My wife came from a JW family, her mother was disassociated due to a divorce (from an abusive husband). Her grandfather was the first JW in the family and this was due, as he put it, to the JW concept of the hereafter. To him it was believable and he liked it. This also seems to be the main reason why many convert. They appeal to the idea of being "elect" and/ or inheriting paradise due to their faith.
The traditionally moral lifestyle makes them feel superior and able to feel as though they are on the winning side.
As for dogmatics, JW's alter theirs through issuing new Watchtowers.
Interesting. You say that many convert due to the JW concept of the hereafter. I will attempt to synopsize based on what I have read. There is no body/soul dualism in their view. Therefore, at the time of death, and prior to the resurrection, one simply ceases to exist. Post-resurrection, there are three alternatives: if one is faithful to JW doctrine, one will either be resurrected as one of the 'elect', literal
144,000 humans, to reign in heaven eternally with Jesus or be restored in paradise eternally, which they place here on (a perfected) earth, cleansed of evil-doers. Outside of these alternatives, one will experience a 'cutting-off', which from what I can gather, means that one simply ceases to exist. It sounds as though all non-JWs suffer this latter fate?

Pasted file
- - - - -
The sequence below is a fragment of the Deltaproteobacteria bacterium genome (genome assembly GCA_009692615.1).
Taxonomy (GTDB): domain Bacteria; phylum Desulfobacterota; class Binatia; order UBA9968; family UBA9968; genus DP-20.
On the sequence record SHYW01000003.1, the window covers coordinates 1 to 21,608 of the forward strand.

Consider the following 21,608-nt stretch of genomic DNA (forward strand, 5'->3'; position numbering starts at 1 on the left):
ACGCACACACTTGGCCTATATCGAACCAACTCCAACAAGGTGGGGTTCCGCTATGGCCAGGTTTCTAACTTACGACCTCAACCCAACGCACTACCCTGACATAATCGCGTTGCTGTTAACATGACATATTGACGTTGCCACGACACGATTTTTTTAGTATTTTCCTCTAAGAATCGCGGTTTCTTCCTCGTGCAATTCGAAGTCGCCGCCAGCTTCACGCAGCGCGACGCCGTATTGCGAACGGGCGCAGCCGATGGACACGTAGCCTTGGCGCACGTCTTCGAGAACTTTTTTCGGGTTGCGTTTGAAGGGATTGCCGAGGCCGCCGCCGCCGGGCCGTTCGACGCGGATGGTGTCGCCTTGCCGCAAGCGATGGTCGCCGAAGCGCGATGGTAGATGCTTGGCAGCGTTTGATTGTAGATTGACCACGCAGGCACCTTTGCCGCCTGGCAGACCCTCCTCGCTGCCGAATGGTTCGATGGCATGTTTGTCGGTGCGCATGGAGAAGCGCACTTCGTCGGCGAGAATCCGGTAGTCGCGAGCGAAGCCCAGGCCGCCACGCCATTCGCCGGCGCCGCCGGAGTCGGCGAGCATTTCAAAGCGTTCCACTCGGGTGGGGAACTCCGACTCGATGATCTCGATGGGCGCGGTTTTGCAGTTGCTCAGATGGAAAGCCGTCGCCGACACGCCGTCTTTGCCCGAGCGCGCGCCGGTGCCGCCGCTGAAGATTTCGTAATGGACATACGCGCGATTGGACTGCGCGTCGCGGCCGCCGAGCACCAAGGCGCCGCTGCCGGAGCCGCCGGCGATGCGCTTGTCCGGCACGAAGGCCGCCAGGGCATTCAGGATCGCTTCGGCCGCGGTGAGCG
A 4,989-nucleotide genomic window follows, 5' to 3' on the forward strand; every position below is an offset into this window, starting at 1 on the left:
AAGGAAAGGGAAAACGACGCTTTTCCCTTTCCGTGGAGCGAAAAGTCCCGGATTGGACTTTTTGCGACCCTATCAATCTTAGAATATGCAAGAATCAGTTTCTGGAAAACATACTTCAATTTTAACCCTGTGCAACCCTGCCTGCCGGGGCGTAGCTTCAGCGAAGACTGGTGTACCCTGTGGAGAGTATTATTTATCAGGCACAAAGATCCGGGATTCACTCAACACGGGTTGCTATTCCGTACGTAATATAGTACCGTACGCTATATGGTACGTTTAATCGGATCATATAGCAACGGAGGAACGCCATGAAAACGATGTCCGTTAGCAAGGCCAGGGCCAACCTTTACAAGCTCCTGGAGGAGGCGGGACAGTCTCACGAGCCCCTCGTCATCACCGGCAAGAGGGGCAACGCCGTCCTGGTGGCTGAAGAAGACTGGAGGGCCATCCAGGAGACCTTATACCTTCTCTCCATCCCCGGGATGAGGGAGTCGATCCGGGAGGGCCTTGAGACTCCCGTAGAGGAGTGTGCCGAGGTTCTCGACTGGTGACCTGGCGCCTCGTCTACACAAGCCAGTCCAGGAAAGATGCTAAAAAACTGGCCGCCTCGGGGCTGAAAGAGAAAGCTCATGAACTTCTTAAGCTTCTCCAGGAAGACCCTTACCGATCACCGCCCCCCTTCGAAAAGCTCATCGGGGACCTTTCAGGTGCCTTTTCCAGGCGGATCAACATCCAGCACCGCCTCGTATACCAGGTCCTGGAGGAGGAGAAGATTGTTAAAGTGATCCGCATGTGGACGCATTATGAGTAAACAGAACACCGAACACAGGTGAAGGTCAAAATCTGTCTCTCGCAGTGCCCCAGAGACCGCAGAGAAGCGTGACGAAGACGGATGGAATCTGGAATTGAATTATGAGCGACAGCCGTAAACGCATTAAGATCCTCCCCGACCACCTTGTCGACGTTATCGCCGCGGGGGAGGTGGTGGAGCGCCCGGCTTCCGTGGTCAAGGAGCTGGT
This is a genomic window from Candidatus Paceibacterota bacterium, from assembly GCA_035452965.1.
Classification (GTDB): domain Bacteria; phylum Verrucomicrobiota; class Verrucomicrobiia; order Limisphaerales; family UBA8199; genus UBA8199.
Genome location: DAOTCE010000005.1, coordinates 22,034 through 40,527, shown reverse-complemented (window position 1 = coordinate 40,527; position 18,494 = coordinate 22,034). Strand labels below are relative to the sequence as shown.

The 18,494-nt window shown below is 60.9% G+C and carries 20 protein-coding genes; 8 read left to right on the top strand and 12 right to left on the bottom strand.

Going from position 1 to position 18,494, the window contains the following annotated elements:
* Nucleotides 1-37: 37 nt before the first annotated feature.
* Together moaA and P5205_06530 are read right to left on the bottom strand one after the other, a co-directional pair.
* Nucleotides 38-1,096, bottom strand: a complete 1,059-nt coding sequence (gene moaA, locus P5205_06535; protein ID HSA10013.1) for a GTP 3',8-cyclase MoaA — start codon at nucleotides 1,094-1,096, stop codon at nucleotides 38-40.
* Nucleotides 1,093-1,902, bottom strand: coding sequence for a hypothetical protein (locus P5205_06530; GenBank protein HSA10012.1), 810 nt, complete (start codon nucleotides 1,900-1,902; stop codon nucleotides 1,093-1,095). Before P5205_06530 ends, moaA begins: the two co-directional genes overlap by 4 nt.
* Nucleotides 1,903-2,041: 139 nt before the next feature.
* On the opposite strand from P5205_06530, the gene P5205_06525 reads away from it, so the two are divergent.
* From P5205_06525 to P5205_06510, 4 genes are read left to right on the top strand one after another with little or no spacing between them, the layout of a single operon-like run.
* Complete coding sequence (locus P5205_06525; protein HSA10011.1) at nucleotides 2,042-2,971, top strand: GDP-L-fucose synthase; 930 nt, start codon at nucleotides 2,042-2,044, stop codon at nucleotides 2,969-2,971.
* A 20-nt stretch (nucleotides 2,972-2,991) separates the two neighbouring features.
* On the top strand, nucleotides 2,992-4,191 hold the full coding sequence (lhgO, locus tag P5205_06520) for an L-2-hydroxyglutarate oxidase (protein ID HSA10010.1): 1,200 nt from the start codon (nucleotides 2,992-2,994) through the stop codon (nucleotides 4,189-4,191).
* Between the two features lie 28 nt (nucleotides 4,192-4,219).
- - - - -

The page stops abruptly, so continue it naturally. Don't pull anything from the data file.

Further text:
I fail to see what is so persuasive or desirable about this teaching. For one thing, it seems to be in flagrant contradiction of the Lord's teaching in the NT re: the eternity of suffering in hell, so I don't know how they exegete these passages to support their view.
I do see that, as you say, the sense of moral/ eschatological superiority could be appealing to our fallen, prideful psychology. It strikes me as an almost Manichaean view of humanity as divided between the good and the wicked according to rather superficial standards, which fails to take into account the reality of sin in the life of every man.
In learning about their 'theology', I am reminded throughout of the psychoanalyst Igor Caruso's characterization of the distinctive feature of neurosis as 'absolutization of the relative.'